It is the same idea as Stere.io, a NY-based startup that arrived in Brazil recently with the Insurance as a Service strategy. The company was launched in May 2021 by Turkish entrepreneur Dogan Kaleli. “When we noticed the trend of embedded insurance, we founded Stere as a marketplace for non-traditional channel companies to connect with insurers to find products and embed,” he said.

O CEO Global da Stere.io, Dogan Kalelidfd

In December 2021, Stere raised its first $2 million round led by Fin VC, with participation from Plug and Play Ventures, Sandalphon Capital, and Hartford Investment Management Company (HIMCO).

“Now we have launched a second product, an integration hub, a non-traditional channel in which the client can integrate with us just once without worrying about integrations with insurers, embedding different products in the same channel,” explains Kaleli. Stere has six customers in Brazil, among them a company that serves 40 million users, for whom the startup is implementing a personal accident insurance product.

Kaleli sees, in Brazil, market competitors moving towards partnerships with API integrations and collaborations, rather than competition.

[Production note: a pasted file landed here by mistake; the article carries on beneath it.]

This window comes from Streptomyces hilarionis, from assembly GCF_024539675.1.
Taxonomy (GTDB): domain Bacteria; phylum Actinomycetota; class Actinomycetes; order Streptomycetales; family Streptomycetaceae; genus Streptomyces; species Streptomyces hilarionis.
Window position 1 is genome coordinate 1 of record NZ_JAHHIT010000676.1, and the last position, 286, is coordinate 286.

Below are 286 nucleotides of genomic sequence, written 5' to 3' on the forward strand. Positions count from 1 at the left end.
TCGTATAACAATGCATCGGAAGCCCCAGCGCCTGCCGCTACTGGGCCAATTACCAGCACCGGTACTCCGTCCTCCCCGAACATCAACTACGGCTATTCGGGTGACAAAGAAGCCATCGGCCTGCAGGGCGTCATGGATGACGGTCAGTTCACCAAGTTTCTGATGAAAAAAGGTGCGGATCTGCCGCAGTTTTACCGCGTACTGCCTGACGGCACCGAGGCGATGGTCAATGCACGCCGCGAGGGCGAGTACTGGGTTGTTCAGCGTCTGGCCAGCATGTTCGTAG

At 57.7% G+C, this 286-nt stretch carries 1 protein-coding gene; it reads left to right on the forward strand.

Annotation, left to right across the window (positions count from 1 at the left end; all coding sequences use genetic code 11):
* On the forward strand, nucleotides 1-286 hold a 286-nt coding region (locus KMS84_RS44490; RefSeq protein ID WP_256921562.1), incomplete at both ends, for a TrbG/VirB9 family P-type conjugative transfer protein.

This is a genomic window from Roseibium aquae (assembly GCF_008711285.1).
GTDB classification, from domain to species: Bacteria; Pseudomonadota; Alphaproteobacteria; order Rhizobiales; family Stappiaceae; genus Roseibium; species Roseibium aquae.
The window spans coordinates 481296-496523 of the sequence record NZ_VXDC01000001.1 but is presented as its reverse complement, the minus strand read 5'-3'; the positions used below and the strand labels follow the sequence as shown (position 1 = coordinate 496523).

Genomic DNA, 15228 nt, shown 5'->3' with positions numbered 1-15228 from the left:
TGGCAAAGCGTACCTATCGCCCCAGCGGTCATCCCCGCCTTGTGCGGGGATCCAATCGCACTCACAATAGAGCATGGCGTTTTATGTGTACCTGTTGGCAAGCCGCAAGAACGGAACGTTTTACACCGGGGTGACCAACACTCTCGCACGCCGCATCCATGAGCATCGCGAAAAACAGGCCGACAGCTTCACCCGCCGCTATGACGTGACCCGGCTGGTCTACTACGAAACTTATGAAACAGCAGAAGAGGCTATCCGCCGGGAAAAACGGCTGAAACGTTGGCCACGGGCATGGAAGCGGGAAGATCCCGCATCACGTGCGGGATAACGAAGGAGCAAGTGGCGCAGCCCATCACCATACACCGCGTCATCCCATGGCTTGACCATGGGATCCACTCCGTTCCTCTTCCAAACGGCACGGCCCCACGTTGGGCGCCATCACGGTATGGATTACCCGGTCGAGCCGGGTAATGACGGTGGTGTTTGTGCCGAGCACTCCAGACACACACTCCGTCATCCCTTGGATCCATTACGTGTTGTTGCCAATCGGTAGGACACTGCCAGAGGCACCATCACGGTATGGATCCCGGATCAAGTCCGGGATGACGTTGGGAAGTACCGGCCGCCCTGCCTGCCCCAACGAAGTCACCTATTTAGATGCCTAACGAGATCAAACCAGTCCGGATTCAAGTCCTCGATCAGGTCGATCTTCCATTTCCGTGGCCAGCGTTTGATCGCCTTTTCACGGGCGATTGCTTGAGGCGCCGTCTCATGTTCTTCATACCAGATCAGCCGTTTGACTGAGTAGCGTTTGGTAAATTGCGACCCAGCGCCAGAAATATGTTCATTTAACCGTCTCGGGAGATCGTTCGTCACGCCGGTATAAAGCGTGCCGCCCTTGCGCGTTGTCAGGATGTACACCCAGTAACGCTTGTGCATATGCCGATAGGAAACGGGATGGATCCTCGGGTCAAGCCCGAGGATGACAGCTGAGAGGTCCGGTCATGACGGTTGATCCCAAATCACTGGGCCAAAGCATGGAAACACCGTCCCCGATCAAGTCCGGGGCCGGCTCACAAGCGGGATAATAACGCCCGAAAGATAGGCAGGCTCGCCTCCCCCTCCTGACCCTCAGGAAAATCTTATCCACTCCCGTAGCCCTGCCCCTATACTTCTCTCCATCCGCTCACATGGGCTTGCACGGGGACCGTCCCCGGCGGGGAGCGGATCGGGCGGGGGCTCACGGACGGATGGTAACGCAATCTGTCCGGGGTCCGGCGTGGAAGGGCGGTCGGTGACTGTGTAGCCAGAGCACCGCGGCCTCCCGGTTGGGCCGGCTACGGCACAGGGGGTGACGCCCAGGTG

According to 180° Seguros, the collection of the insurance market in Brazil reached R$303 billion in 2021, considering the mobile year to October, representing a growth of 12.6% compared to the same period of the previous year. Estimates by the Brazilian National Confederation of Insurers point to a growth of up to 14.1% at the close of 2021 over 2020, disregarding health insurance and DPVAT (a mandatory insurance in Brazil that provides compensation to victims of accidents caused by autos).

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For D’Ancona, just as there is a deficit of insurance adoption in Brazil, there is room for several companies in the market.

“It’s not like the neobanks market today that to grow you need to take clients from someone. The insurance market has to double in size, and Brazil is a [insurance] market that, even in an economic crisis, is growing at 10% a year for the last 10 years. It’s not necessarily a win-win. These companies are coming to Brazil because there is a regulatory environment now that allows new entrants. We have a very large opportunity to win new clients and we have numerous lines of business to focus on,” said 180°'s CEO.

Today, 180° Seguros’ focus is on property market products, life insurance, and insurance sold through retailers. 180° works with some 27 insurers to bring the appropriate product to each sales channel.

Startups in Brazil, such as Creditas and Pier, have also bet on the insurance sector but focused on cars.

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D’Ancona believes that Susep’s innovation agenda will remain independent of the Brazilian government, just as it was with the Central Bank. “The market continues to grow, even in an election year, the insurance market has to double, so the opportunity is still very big.”